Archive for the ‘in review’ Category

It was great seeing all of you (or many of you) since all the snow… and the tournament… and everything!

Just a couple of things:

  • keep working on the 4 point ref!  Remember the SSSS(s), and that will help!
  • I’m going to be working on some activities about how to use language specifically to give the most impact.  (Those of you who “voted” for organization and argumentation exercises– no worries! Your time is coming! 🙂 )
  • Value club: keep plugging away at the fallacies so you can recognize them, address them, and “remove” them from the round.  (Oh, and avoid them yourself! 😉 )  Next time, we’ll be getting you up and doing some exercise that will keep working on logical argumentation, especially how it applies to value and criterion clash.

Again, I’m glad to get back into routine!

See you all in Columbia!


1) Use close-ended questions (yes&no; “what you agree that…”; “is it true that…”)

2) Build and keep your ethos (credibility)

3) Create a line of questions (lead to your point… don’t jump to it)

4) Build your questions based on what your partner needs/will talk about in the next speech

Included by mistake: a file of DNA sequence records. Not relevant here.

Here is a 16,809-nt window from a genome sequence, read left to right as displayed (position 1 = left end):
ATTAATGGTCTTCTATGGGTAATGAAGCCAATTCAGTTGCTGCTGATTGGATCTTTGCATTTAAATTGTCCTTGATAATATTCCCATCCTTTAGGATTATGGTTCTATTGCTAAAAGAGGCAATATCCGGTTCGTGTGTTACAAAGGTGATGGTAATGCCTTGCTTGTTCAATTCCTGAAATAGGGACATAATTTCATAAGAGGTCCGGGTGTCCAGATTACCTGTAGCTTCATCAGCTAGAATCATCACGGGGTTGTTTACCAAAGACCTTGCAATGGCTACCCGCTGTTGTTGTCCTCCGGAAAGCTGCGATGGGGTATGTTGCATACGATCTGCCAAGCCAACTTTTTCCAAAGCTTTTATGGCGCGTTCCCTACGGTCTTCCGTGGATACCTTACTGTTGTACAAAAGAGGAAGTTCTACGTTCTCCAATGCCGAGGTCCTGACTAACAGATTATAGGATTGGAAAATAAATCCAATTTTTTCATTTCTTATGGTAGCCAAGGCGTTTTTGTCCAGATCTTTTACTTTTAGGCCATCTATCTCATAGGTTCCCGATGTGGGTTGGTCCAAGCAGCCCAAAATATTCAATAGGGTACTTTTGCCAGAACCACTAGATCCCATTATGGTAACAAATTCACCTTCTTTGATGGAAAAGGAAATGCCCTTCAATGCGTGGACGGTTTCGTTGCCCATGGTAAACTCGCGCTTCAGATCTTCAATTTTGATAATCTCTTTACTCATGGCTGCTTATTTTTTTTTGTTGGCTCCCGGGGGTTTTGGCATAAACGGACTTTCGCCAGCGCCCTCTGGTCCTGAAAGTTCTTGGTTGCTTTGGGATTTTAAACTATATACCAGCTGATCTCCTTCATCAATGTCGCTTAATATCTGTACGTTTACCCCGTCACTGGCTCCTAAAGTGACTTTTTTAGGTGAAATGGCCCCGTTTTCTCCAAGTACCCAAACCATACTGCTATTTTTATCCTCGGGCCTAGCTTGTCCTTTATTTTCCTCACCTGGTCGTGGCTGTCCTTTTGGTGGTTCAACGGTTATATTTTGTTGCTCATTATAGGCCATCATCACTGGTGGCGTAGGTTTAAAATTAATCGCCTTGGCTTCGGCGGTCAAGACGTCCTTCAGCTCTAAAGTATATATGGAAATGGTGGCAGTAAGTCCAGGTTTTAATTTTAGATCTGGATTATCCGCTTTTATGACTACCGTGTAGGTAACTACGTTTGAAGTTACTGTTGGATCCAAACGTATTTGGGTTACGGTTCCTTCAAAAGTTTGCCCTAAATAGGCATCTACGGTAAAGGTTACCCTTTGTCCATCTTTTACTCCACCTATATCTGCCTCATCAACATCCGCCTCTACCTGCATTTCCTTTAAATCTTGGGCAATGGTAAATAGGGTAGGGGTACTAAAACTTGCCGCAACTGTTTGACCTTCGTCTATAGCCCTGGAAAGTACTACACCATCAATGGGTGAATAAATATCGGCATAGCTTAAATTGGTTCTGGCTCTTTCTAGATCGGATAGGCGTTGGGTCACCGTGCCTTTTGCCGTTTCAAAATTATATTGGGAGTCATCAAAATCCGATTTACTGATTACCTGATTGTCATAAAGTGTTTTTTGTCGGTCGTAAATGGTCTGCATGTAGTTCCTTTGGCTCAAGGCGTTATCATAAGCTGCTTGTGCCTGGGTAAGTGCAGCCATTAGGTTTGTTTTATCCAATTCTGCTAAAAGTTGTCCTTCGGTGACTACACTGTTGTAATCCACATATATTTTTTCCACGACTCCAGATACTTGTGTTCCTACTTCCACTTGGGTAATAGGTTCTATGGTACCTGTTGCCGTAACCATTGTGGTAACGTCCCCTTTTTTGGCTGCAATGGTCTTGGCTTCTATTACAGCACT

5) Give direct responses (if you are the one giving the answers)

6) Agree on basic facts (don’t be obstinant when you don’t need to be)

7) Clarify

8) Don’t take your questions so far that they will never agree with you (quit while you’re ahead)

9) Show an impact through your questions

10) Ask questions about their evidence and warrants (if questionable)

1) They said ________________. (This lets the judge know you were listening… and also where they should pick you up on the flow.)

2) Rather, we say __________________. (Insert nice tag here.)

3) This is why we say it __________________. (Warrant/reason/evidence to back up your point.  No assertions allowed!)

4) It’s a big deal because ___________________. (Important reason/IMPACT.)

5) Summarize/conclude.


(Muchas gracias to Elaine for covering this in class!  Very helpful for both CX and rebuttals!)

This week in club, we talked about impacts– it’s importance, the big I and little i of impacts, and (to pun off the word, but to use it in a different context) how to impact your speech.

I’m going to post the big ideas that we talked about this week here, in order to be helpful.  Obviously, this isn’t everything that was discussed… but hopefully it will be serve as a point of reference.

First, why we need impact:  a round without impact = rebuttals that waste my time and make me want to pull my hair out.  I don’t know about you, but I don’t look good bald.  Oh, and they waste your time, too.  They make you want to wish that someone had called for an early ballot, if it was at all possible.